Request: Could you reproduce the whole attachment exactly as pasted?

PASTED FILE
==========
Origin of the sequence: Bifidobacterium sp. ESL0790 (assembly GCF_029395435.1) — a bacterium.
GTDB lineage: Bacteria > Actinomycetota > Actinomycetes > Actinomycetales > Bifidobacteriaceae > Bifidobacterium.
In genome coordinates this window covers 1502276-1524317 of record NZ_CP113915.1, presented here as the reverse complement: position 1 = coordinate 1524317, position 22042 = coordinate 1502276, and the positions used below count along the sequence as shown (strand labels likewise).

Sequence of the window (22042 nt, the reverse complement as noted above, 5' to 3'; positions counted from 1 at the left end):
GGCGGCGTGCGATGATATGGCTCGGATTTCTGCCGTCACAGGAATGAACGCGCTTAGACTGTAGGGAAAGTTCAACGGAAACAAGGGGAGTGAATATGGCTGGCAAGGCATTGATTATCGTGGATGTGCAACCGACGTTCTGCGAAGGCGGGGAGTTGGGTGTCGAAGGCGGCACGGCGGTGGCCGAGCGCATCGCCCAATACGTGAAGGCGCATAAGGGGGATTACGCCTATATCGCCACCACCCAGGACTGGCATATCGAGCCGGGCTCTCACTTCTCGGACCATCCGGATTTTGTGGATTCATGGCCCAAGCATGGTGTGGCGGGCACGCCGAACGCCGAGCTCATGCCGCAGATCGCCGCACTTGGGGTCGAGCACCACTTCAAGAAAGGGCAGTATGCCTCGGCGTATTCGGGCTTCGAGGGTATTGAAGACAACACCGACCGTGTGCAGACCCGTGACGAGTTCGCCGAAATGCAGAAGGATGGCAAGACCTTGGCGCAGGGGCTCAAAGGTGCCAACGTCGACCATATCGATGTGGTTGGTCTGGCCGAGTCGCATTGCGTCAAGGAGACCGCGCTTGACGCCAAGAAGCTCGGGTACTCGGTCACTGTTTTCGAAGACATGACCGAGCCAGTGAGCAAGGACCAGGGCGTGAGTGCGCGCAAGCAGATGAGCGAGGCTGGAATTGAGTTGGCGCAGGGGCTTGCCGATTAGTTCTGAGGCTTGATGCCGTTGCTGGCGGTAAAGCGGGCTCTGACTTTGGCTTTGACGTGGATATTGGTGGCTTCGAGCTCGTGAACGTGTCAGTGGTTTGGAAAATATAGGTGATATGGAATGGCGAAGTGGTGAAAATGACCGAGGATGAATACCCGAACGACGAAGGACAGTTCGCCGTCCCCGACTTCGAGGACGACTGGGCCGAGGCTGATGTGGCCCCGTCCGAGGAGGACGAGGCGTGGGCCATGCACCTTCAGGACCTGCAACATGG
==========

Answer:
Origin of the sequence: Bifidobacterium sp. ESL0790 (assembly GCF_029395435.1) — a bacterium.
GTDB lineage: Bacteria > Actinomycetota > Actinomycetes > Actinomycetales > Bifidobacteriaceae > Bifidobacterium.
In genome coordinates this window covers 1502276-1524317 of record NZ_CP113915.1, presented here as the reverse complement: position 1 = coordinate 1524317, position 22042 = coordinate 1502276, and the positions used below count along the sequence as shown (strand labels likewise).

Sequence of the window (22042 nt, the reverse complement as noted above, 5' to 3'; positions counted from 1 at the left end):
GGCGGCGTGCGATGATATGGCTCGGATTTCTGCCGTCACAGGAATGAACGCGCTTAGACTGTAGGGAAAGTTCAACGGAAACAAGGGGAGTGAATATGGCTGGCAAGGCATTGATTATCGTGGATGTGCAACCGACGTTCTGCGAAGGCGGGGAGTTGGGTGTCGAAGGCGGCACGGCGGTGGCCGAGCGCATCGCCCAATACGTGAAGGCGCATAAGGGGGATTACGCCTATATCGCCACCACCCAGGACTGGCATATCGAGCCGGGCTCTCACTTCTCGGACCATCCGGATTTTGTGGATTCATGGCCCAAGCATGGTGTGGCGGGCACGCCGAACGCCGAGCTCATGCCGCAGATCGCCGCACTTGGGGTCGAGCACCACTTCAAGAAAGGGCAGTATGCCTCGGCGTATTCGGGCTTCGAGGGTATTGAAGACAACACCGACCGTGTGCAGACCCGTGACGAGTTCGCCGAAATGCAGAAGGATGGCAAGACCTTGGCGCAGGGGCTCAAAGGTGCCAACGTCGACCATATCGATGTGGTTGGTCTGGCCGAGTCGCATTGCGTCAAGGAGACCGCGCTTGACGCCAAGAAGCTCGGGTACTCGGTCACTGTTTTCGAAGACATGACCGAGCCAGTGAGCAAGGACCAGGGCGTGAGTGCGCGCAAGCAGATGAGCGAGGCTGGAATTGAGTTGGCGCAGGGGCTTGCCGATTAGTTCTGAGGCTTGATGCCGTTGCTGGCGGTAAAGCGGGCTCTGACTTTGGCTTTGACGTGGATATTGGTGGCTTCGAGCTCGTGAACGTGTCAGTGGTTTGGAAAATATAGGTGATATGGAATGGCGAAGTGGTGAAAATGACCGAGGATGAATACCCGAACGACGAAGGACAGTTCGCCGTCCCCGACTTCGAGGACGACTGGGCCGAGGCTGATGTGGCCCCGTCCGAGGAGGACGAGGCGTGGGCCATGCACCTTCAGGACCTGCAACATGG